(07/23/13) - There may soon be a better way to treat burn victims, thanks to new
technology that has shown great success with wounded combat veterans.
Burn mapping is, according to doctors, making it possible to save more lives.
Mario Lopez paid a very high price serving his country, "I think I've had like 60 different surgeries."
His vehicle hit an improvised explosive device in Afghanistan, "I got burned over 54 percent of my body."
Until recently, military medical professionals used paper and colored pencils to keep track of troops' burns, says C.D. Peterson, "kinda takes us back to our elementary school days."
Peterson, a wound care coordinator at the Army Institute of Surgical Research, says pencil and paper used to be the standard, "it does leave room for error."
Now, he says, Wound-Flow is becoming the new standard, "it gives us a more accurate calculation."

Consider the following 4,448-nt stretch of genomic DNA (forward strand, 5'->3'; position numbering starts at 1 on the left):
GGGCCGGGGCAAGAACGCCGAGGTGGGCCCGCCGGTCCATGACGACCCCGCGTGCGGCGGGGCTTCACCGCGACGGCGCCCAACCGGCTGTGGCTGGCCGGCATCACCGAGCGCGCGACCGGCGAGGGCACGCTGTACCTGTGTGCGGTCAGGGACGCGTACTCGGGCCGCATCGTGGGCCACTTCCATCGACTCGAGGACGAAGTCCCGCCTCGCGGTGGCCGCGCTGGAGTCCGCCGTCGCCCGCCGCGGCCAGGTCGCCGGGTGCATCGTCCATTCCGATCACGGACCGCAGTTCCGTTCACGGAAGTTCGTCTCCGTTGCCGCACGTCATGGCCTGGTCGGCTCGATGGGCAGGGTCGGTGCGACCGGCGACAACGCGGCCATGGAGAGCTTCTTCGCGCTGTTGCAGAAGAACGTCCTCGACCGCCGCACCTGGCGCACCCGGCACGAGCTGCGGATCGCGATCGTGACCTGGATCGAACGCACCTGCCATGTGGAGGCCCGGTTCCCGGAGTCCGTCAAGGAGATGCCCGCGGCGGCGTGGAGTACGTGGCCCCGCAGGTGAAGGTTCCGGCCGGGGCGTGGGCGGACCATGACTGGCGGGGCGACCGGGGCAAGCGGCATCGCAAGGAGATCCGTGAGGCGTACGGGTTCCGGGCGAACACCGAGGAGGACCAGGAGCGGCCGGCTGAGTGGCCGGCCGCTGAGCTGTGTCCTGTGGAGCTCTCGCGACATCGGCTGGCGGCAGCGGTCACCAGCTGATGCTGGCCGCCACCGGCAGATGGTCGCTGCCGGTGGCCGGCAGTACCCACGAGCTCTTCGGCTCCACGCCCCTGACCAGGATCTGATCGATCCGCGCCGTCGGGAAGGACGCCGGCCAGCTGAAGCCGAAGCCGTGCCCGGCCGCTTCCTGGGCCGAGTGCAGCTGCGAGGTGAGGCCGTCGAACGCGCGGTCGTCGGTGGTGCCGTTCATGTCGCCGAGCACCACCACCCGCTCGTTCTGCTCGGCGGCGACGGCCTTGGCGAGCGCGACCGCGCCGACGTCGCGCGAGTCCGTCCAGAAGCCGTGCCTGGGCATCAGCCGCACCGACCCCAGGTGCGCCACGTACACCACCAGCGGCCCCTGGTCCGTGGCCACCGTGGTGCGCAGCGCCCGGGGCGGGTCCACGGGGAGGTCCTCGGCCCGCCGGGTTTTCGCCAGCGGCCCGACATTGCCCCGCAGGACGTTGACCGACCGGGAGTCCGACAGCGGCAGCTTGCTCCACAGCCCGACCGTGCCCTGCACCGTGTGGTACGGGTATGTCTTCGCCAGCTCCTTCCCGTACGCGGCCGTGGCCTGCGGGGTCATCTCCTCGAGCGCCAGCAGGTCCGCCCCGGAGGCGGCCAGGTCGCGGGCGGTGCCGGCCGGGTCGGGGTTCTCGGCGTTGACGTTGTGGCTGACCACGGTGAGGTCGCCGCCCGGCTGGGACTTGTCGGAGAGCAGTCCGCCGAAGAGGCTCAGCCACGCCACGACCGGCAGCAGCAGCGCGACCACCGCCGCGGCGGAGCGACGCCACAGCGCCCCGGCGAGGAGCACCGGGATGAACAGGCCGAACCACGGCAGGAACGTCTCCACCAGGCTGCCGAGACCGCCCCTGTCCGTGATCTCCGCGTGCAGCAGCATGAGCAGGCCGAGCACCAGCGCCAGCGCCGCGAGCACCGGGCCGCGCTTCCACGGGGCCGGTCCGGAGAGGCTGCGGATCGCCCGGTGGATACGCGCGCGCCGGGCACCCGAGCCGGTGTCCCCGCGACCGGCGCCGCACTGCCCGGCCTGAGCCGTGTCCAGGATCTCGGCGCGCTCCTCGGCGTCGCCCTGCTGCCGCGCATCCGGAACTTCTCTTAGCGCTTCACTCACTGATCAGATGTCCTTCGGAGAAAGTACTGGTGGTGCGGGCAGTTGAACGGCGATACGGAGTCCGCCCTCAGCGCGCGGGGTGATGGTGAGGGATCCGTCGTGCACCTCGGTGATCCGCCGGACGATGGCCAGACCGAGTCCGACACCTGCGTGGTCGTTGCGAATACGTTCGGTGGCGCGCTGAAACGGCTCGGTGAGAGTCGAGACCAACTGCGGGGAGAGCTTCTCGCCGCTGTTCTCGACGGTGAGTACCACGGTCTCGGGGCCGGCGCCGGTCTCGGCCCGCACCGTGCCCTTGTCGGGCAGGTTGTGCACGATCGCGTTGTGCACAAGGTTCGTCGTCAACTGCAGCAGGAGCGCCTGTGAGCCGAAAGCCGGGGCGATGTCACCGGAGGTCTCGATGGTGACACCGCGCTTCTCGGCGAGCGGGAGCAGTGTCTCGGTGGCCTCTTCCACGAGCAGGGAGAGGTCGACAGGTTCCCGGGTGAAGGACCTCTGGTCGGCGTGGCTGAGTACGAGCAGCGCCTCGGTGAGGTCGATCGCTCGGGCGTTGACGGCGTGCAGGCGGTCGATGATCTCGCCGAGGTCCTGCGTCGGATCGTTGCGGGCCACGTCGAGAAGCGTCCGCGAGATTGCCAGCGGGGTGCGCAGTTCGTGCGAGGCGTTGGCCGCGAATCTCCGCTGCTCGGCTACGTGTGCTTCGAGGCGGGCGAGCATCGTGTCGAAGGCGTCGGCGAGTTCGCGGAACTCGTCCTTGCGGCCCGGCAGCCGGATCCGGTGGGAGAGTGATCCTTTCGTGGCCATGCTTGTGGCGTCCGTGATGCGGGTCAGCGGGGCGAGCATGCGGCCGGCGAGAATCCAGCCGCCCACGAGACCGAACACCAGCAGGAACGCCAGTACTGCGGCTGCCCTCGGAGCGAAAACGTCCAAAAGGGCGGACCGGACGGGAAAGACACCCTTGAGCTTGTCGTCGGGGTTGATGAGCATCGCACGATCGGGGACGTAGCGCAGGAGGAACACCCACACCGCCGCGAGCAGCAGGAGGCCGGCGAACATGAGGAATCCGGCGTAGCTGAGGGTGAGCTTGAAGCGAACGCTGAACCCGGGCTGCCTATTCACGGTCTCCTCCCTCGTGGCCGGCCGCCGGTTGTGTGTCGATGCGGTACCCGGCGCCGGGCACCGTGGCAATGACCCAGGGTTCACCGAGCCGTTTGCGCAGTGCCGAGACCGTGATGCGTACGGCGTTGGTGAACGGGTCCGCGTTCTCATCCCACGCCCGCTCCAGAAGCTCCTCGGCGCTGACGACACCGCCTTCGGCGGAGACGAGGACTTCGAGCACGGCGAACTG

With a laptop or tablet, caregivers color in the degree of the burn and how much of the body is burned. The percentage is automatically calculated. All the information is updated as patients progress.
Dr. Jose Salinas says Wound-Flow has helped find a pattern that shows if a patient is not healing at a certain rate after 21 days, "those patients will have an extremely high mortality rate."
Now, therapies can be adjusted if that pattern is spotted and hopefully, Peterson adds, "we save more patients that way."
Wound-flow is only used at the San Antonio Military Medical Center. There are plans to make similar mapping programs for gunshot and knife wounds.
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